via Mugabe in U-turn – DailyNews Live by Fungi Kwaramba 21 FEBRUARY 2014
In a major and embarrassing U-turn, President Robert Mugabe has exonerated former Zimbabwe Mining Development Corporation (ZMDC) chairperson Godwills Masimirembwa for allegedly soliciting a $6 million bribe from Ghanaian investors in the Gye Nyame Resources (GNR) diamond concession.
This comes as the Zanu PF leader had in September “outed” the Mabvuku-Tafara parliamentary aspirant for taking money from William Ato Essien’s Bill Minerals (Bill).
The about-face inadvertently, forced the 90 year-old president to adopt “a cautious approach” in tackling the latest corruption scandals engulfing his administration.
“They (Ghanaians) had given the story that they had brought some… was it $5 or $6 million yakatorwa (that was taken), (but)…they were busy smuggling gold and selling it vachitova ne (they had an) arrangement with a South African group. That is why one of the two was arrested,” Mugabe said in a pre-birthday interview aired on State television yesterday.
“The other pleaded innocent, he said he was even ignorant, he said he was not related to the other one who was arrested, kutinyepera (they lied to us), when the one who was arrested is a brother, except anababa ndivo vakasiyana chete (They have different fathers),” he added.
Mugabe’s admission that the Ghanaians were fraudsters vindicates the Daily News, which last year ran a series of stories exposing Essien and his partner.
And as Zimbabweans tried to digest the meaning, and implications of the latest revelations, attention has shifted to government’s vetting methods or processes of its investment partners, especially in view of Mugabe’s stinging remarks and assessment of Kingsley Ghansah.
In the interview, the Zanu PF leader made it abundantly clear that Essien and company were of a dubious background, and his partner was involved in some really unsavoury activities, including gold smuggling, which led to his five-year conviction in April last year, as first revealed by the Daily News.
Crucially, Mugabe suggested that the Ghanaian “tycoon” was not entirely honest about his banking credentials and had reportedly used his First Capital Plus micro-finance company in Harare to further his usurious activities here.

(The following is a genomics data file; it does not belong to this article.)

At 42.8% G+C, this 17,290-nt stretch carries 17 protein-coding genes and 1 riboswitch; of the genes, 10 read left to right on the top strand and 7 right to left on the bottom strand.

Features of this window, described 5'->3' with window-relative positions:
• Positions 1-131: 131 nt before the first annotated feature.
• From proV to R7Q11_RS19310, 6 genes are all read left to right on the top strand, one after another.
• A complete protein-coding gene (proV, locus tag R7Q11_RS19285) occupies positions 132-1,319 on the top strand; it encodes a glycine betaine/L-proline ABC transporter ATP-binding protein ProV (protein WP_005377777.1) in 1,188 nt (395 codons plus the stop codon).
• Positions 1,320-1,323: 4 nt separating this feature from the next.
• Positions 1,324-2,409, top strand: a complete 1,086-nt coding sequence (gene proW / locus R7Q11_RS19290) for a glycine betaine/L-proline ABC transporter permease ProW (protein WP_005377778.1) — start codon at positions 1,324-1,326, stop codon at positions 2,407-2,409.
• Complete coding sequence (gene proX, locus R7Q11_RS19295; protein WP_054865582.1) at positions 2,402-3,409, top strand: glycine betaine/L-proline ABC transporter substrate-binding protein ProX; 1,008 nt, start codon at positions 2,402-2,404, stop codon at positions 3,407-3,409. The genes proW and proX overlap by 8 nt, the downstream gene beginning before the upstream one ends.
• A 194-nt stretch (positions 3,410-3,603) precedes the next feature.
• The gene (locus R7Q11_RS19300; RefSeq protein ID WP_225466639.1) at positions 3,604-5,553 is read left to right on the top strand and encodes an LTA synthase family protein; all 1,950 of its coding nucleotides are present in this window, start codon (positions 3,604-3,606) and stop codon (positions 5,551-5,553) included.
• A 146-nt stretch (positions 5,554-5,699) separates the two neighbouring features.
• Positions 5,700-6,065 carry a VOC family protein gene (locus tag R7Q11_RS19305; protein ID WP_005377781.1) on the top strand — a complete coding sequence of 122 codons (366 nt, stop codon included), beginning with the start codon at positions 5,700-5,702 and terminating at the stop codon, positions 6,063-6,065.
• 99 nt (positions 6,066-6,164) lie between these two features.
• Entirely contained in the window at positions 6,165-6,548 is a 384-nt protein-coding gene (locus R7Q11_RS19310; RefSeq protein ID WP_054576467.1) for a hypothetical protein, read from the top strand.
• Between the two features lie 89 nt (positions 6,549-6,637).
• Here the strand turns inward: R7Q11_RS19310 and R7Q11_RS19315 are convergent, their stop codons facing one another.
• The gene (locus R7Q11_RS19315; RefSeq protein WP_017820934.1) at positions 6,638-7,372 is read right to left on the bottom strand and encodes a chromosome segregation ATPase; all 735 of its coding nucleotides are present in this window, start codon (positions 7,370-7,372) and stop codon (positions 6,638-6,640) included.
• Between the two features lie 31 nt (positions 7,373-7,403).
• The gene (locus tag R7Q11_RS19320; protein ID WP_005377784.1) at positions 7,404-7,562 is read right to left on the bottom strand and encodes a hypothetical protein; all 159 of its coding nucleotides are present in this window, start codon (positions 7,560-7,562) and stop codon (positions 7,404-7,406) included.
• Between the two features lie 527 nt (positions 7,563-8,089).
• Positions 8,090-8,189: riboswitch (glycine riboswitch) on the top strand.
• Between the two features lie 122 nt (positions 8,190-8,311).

Again this was revealed by the Daily News during the paper’s investigation into the scam.
And as the GNR bribery saga played out after the Zanu PF leader’s shock remarks late last year, Essien and company tried to blame the diamond mining company’s woes on “stolen capital” by Masimirembwa and his colleagues.
However, sources told the Daily News late last year that the Bill owner was actually trying to use cash from bullion purchases to fund the diamond venture – also partly owned by the ZMDC and a police trust.
And as accusations, and counter-accusations about what went wrong at the Chiadzwa-based mining entity were flying around, it was Manson Mnaba’s board which first drilled holes into the Ghanaians’ story by revealing that Essien’s company had not invested anything beyond $8,5 million.
After a series of forensic audits, Masimirembwa and the GNR board were vindicated after the Ghanaians failed to take up offers for a formal police report – even when a team of nine detectives was dispatched to Accra last year. As it is, government has decided to cut ties with Bill.
And as the GNR saga deepened, it also turned out that a group of local businessmen – operating under the Dantor consortium and led by Blessmore Chanakira – were the ones who had actually tried to rescue the mine by pouring $10 million.
Meanwhile, Mugabe said in the wide-ranging interview – also touching on rampant factionalism in his party, his intention to fight on despite old age and ill-health speculation – that his government is going to descend heavily on corruption.
In particular, he singled out Premier Service Medical Aid Society and Zimbabwe Broadcasting Corporation bosses as shameful recipients of “outrageous” salaries when the nation was going through difficult times.
Since the attainment of independence from Britain in 1980, Zimbabwe has known only one leader and in his traditional interview the Zanu PF leader is not ready to throw in the towel yet.
“But why should it (succession) be discussed when it is not due? Is it due?,” he said.
“The leadership still exists that runs the country. In other words I am still there.
“The people can discuss it if they want, but the moment they start discussing it they go into factions and then you find the party dividing itself and so why discuss it when it is not due?”
The country holds its next election in 2018 and by then Mugabe will be 94.